The German newspaper Bonner Anzeiger (from the German city of Bonn) just released a podcast episode of its series “Akte Rheinland” (The Rhineland File) on Jens Söring’s case. The podcast is hosted by reporters Anna Maria Beekes and Andreas Dyck, and the newspaper’s online editor Marcel Wolber. I gave a quite enjoyable interview to them way back in August, I believe, and they quote me several times at length.
First, let me note that this episode is a refreshing change from much German journalism on the case. It begins with a quotation from my description of the crime scene in my January 2020 FAZ article, which is drawn from trial testimony, the confessions, and photos. The three hosts then discuss the family background of Söring and Haysom. To their credit, they identify assertions made by Söring as just that: his version, his story, his claims. They mention that I am thinking of writing a book on the case, and wonder whether I can “free myself” from my “obsession” — in quotes — from the case if Söring retreats into private life. Fair enough!
The podcast does bring some fresh facts to light, in the form of an interview with Bernd König, the assistant prosecutor from Bonn who interviewed Söring for 5-6 hours in London in December 1986. Söring made a full confession during these conversations, which you can read in English translation here. König later headed up the prosecutor’s office in Bonn, and, now retired, serves as the chairman (g) of the state branch of the victims’-rights organization Weisser Ring (White Ring).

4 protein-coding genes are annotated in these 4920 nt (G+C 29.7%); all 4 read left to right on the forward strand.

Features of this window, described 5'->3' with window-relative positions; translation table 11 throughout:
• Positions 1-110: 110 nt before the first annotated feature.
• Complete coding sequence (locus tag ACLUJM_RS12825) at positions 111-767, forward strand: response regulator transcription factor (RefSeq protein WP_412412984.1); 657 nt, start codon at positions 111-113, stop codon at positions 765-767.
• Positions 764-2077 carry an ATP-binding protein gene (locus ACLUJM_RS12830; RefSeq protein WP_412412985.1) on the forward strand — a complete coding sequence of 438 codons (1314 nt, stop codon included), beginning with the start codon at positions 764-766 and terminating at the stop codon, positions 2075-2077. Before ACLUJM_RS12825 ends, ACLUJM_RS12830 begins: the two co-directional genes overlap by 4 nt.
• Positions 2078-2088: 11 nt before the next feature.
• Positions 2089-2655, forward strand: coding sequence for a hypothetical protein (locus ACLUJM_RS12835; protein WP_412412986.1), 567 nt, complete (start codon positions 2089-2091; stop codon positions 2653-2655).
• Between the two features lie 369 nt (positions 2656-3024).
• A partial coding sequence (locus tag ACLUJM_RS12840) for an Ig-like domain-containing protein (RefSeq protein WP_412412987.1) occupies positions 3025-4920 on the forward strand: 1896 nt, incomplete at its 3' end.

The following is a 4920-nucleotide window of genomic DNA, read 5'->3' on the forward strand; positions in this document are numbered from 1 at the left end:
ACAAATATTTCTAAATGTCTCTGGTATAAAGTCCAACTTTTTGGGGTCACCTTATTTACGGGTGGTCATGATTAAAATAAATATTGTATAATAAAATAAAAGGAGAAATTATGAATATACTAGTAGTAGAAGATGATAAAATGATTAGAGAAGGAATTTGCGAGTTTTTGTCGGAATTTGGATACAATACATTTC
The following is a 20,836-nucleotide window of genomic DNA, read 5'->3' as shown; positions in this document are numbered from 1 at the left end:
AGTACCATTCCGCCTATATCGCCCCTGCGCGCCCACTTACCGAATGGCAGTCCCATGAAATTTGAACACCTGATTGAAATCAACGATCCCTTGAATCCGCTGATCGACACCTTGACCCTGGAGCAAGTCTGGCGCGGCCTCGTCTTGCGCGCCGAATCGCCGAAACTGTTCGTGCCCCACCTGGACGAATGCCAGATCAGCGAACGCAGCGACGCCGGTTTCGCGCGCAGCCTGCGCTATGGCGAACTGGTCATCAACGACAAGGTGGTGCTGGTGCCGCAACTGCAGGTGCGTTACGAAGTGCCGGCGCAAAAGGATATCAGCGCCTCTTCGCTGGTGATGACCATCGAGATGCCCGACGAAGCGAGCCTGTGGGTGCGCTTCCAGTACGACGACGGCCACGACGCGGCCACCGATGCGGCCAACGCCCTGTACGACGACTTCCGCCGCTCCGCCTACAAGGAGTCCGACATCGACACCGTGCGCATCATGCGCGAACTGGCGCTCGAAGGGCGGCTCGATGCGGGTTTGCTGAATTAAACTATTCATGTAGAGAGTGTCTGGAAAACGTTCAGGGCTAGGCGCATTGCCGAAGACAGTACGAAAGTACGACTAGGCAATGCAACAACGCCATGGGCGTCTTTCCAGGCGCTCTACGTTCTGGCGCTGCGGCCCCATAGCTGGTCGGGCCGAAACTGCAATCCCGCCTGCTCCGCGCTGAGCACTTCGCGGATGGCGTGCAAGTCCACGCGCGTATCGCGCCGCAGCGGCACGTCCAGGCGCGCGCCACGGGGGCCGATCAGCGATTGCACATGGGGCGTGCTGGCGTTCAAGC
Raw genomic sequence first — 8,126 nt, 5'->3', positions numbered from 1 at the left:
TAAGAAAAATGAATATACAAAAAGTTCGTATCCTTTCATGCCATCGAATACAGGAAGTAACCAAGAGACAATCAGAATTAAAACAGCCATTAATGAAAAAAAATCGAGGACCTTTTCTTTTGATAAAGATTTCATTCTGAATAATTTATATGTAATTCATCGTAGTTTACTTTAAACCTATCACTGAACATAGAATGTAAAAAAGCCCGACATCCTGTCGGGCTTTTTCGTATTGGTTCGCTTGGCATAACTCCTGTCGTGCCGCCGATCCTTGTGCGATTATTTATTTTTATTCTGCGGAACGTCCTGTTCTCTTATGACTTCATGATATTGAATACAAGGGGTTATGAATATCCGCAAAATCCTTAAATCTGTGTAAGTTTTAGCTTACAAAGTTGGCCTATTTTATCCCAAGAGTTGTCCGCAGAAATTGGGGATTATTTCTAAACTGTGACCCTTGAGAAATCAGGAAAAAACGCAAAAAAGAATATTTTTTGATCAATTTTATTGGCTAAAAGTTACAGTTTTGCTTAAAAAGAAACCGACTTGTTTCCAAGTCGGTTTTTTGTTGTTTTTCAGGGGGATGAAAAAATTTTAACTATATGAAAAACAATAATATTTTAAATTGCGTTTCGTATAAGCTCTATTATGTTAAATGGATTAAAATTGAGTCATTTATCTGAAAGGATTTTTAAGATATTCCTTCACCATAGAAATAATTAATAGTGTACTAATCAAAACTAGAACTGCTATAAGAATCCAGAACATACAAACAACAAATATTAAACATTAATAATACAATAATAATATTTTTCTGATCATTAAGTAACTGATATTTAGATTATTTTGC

Beekes relates her conversation with König secondhand, perhaps because König didn’t want to be quoted directly. König said he still remembers his interrogation of Söring clearly, and is impressed by the fact that Söring was able to survive more than three decades in American prisons, likely because of his “extraordinary intelligence.” König praised Söring’s eloquence, calling him a “near-genius”. König is glad that Söring has been released from prison.